This means that Prayer then is an important part of the process of embracing the thorn in your life.  St. Paul writes, “Three times I pleaded with the Lord to take it away from me.  But He said to me, ‘My grace is sufficient for you, for my power is made perfect in weakness.’”  It’s understandable that Paul would pray that God would take this thorn away.

Paul could have considered such an affliction an obstruction to a wider and more effective ministry.  It would have been absurd if he had not prayed to be relieved of it.  But Paul learned an important lesson during this time of prayer and petitioning.  One thing we need to keep in mind is, more than changing our circumstances, prayer is meant to change us.  We need to learn to ask, what are we learning from our experiences?  This is the critical determinant in having a successful life.  What are we learning from our various thorns?  Paul undoubtedly prayed not only to be delivered from his thorn in the flesh, but also for the ability to learn and to grow because of his thorn.

Several years ago, in Leadership magazine, Pastor Ben Patterson wrote a story about a time when he was in pain.  It was the spring of 1980, and he had been diagnosed with two herniated discs in his back.  All Ben Patterson could do was lie on the floor.  He couldn’t get up to preach, or to visit people, or do anything.  There was absolutely nothing that he could accomplish–except pray.  Not that he came to this conclusion in the best of manners.  It was actually out of boredom and frustration that he decided one day to just pick up his church directory and start praying for every member of the church.  This led him to a commitment to prayer that he had never experienced before in his life, even after his back had healed.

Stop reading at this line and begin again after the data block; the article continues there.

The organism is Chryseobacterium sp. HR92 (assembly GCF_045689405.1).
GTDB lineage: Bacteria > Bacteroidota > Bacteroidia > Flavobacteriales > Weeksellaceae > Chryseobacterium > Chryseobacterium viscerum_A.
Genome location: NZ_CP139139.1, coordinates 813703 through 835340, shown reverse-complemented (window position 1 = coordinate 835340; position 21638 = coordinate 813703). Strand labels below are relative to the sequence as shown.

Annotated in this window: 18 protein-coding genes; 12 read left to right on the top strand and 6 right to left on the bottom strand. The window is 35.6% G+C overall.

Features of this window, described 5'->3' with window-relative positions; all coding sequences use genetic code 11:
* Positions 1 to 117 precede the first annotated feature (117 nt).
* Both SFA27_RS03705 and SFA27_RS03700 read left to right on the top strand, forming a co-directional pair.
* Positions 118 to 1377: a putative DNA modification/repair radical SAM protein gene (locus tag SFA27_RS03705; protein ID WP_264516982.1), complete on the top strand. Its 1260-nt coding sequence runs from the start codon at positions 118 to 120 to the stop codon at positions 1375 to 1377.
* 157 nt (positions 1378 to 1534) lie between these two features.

Certainly during that time, Ben Patterson prayed that God would heal him.  But what he didn’t foresee was how God would use his time of disability to help him grow spiritually and to grow in his effectiveness as a pastor.  One of the most striking examples of turning a thorn into a gift to be treasured is that of Joni Earekson Tada.  I’ve mentioned Joni before and many of you are familiar with her ministry.

As many of you will recall, Joni Tada had her life forever changed in an instant.  She was diving with some friends and misjudged the depth of the water.  She hit her head when she went in and broke her neck.  She was just a teenager when she made that fateful dive and now she was destined to live her life as a quadriplegic.  One could easily say that this was a thorn that could not be removed.

She, like Paul, prayed for God’s healing, but healing didn’t come.  For a while she was mad at God and the world.  But then God did a great work in her life.  She took up art.  She began to draw and paint.  As a quadriplegic this might seem like an impossible task, but she learned.  She draws and paints by placing the pencil or paintbrush in her mouth and using it to produce great artwork.  Her life didn’t end with her disability.  Indeed, a new life began.  She broadened her ministry.  She developed a popular radio ministry.  She has produced music and has written books.  She’s also married to a great guy.  Her life that could have been filled with self-pity, misery and gloom is filled with radiance and joy.  Her life is an inspiration to millions.

Joni Tada, Ben Patterson, and that humble father whose son is in the penitentiary learned the same thing Paul learned from his experience, and that is the sufficiency of God’s grace.  “Three times I pleaded with the Lord to take it away from me,” Paul said of his thorn in the flesh, “But [God] said to me, ‘My grace is sufficient for you, for my power is made perfect in weakness.’”